As for the type of compression sack to use; that’s entirely up to you! What climate are you in? What is the terrain condition like? Would you use the compression sack for other activities and occasions?
Opt for any combination of the criteria below that best fits your needs.
Note that some compressions sacks are suitable for independent and internal use, while some should only be used as internal storage.
Sacks also come with two common closings:
Roll-top stuff sacks keep moisture, sand and random debris out – better suited for external carrying. A nice example would be the Unigear dry sack, which we recently reviewed.
On the other hand, drawstring sacks allow a slightly more malleable closing. They’re great for internal storage or when you’re trying to squeeze that little bit more space out.
The Best Way to Store Your Tent
There have been questions about the best way to store your tent; whether we should roll, fold or stuff them.
There isn’t a huge difference between folding and stuffing your tent. Since I own a tent with clear seams and one that is shaped in a way that makes folding easy, that’s how I prefer to store it.
Some of my colleagues own irregular-shaped tents where stuffing is easier, no matter if it’s in a compression sack or not.
On General Packing
While there’s no special technique to stuffing a compression sack, make sure to remove any air pockets!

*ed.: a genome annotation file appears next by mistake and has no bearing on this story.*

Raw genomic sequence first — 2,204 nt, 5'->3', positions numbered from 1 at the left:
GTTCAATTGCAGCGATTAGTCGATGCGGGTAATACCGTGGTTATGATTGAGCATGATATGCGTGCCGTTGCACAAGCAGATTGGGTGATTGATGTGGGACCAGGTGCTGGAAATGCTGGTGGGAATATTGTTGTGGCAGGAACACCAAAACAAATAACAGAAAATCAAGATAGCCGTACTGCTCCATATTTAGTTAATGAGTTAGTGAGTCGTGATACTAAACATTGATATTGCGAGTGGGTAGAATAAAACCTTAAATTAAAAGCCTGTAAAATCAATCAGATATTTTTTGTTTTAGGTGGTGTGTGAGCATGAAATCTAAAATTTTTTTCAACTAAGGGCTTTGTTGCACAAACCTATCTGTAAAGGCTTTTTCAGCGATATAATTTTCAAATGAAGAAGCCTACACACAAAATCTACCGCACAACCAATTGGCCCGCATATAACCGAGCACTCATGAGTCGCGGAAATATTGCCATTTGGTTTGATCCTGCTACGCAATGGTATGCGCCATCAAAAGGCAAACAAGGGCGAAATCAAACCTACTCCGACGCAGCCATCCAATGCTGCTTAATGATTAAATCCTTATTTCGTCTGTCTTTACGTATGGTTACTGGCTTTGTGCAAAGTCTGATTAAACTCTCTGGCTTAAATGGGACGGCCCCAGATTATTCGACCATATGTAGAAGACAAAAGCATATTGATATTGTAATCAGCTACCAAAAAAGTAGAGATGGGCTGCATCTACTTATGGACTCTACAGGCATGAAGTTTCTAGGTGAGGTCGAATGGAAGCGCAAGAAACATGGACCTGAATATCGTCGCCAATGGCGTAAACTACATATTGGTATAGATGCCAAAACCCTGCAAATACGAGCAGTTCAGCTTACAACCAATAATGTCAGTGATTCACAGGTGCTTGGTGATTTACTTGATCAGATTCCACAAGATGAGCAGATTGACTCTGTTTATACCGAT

The best way to do so is by packing it from bottom to the top. Keep the material as flat as possible for a better fit.
Generally, tents are made to be easily compressible. I have an efficient method of putting away my tent. Feel free to watch the useful video below.
First, I fold the tent flat at the width of the poles. Then, laying the poles down along the length, I roll the bundle up tightly and slip it into the sack.
You could also simply pack it away in a backpack and fill up any spaces with smaller items for efficient storage.
Try not to fold across zipper strips if possible; you want to zip any mosquito screens shut before folding to prevent catching them on the zipper teeth. Avoid strapping your tent down as well; the straps could delineate the fabric.
Long-term, Off-season Storage
Long-term storage of tents requires a little more thought! There are 3 golden rules to follow.
Clean your tent before storing
Simply cleaning with cold water and mild soap goes a long way in improving material longevity.
If there’s sap on the fabric, let it dry before spot cleaning with mineral oil or alcohol-based products.